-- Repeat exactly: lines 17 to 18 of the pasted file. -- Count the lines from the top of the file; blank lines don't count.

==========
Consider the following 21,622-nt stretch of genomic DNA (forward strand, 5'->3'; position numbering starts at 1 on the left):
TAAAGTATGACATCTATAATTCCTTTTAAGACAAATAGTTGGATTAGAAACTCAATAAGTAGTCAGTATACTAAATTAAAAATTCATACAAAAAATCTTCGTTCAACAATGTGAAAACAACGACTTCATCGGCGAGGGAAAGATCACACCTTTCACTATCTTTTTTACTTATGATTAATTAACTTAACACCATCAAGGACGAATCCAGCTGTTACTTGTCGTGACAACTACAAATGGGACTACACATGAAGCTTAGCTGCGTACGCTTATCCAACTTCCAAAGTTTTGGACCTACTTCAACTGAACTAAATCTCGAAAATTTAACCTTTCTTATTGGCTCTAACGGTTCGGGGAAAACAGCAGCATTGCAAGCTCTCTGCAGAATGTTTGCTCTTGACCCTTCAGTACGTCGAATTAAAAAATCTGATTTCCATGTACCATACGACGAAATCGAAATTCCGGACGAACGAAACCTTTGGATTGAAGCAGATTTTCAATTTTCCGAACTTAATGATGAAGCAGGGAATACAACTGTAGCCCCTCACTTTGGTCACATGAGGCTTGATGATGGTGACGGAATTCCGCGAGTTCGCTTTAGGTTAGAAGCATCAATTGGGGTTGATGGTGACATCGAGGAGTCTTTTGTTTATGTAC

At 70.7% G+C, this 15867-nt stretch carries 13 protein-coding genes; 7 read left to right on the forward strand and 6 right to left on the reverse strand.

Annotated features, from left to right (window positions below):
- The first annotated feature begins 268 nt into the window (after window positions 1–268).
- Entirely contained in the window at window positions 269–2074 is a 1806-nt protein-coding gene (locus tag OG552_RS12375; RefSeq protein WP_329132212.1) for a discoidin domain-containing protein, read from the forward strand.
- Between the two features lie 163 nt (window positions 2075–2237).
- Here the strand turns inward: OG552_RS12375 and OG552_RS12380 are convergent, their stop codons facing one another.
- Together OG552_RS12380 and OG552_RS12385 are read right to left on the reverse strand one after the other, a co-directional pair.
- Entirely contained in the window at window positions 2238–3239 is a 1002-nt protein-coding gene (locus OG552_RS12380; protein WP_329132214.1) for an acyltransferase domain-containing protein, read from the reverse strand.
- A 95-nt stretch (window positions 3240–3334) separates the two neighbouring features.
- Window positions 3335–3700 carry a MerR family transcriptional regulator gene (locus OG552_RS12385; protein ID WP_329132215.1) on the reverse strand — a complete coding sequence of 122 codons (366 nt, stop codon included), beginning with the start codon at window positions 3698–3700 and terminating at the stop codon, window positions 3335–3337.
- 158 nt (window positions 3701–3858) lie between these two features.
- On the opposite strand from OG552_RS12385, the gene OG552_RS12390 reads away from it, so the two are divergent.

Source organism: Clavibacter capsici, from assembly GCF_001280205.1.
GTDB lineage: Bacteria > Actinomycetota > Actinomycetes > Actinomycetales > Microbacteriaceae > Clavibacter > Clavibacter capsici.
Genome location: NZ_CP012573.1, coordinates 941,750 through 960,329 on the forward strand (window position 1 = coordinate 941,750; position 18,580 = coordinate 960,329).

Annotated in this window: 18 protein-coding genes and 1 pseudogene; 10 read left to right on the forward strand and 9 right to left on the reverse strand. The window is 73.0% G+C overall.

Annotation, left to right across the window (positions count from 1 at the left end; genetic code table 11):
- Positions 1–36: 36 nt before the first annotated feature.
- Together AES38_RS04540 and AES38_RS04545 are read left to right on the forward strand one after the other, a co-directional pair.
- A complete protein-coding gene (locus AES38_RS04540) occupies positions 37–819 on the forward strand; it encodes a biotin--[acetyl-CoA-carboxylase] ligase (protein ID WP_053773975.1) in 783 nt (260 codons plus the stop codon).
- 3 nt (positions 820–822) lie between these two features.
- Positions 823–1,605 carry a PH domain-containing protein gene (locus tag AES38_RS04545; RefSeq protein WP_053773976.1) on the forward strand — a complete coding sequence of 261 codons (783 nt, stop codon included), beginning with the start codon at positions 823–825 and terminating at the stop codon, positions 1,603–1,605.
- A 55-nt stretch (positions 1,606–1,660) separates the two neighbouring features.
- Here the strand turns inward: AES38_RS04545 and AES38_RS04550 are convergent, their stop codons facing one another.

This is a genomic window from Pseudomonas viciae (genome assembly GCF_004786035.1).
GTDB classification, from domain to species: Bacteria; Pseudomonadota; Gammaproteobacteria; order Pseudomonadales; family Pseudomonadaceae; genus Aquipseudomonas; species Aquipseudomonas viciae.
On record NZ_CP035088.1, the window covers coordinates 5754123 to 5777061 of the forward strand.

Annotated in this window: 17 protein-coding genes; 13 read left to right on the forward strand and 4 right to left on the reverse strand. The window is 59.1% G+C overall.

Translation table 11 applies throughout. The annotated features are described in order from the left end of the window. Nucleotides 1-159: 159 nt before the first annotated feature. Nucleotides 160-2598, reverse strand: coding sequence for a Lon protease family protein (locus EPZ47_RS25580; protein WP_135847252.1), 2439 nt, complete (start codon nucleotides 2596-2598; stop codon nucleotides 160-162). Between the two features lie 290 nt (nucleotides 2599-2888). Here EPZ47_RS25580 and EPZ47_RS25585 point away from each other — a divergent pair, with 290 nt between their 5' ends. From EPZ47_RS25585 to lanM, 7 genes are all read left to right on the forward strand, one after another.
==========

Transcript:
Genome location: NZ_CP012573.1, coordinates 941,750 through 960,329 on the forward strand (window position 1 = coordinate 941,750; position 18,580 = coordinate 960,329).

Annotated in this window: 18 protein-coding genes and 1 pseudogene; 10 read left to right on the forward strand and 9 right to left on the reverse strand. The window is 73.0% G+C overall.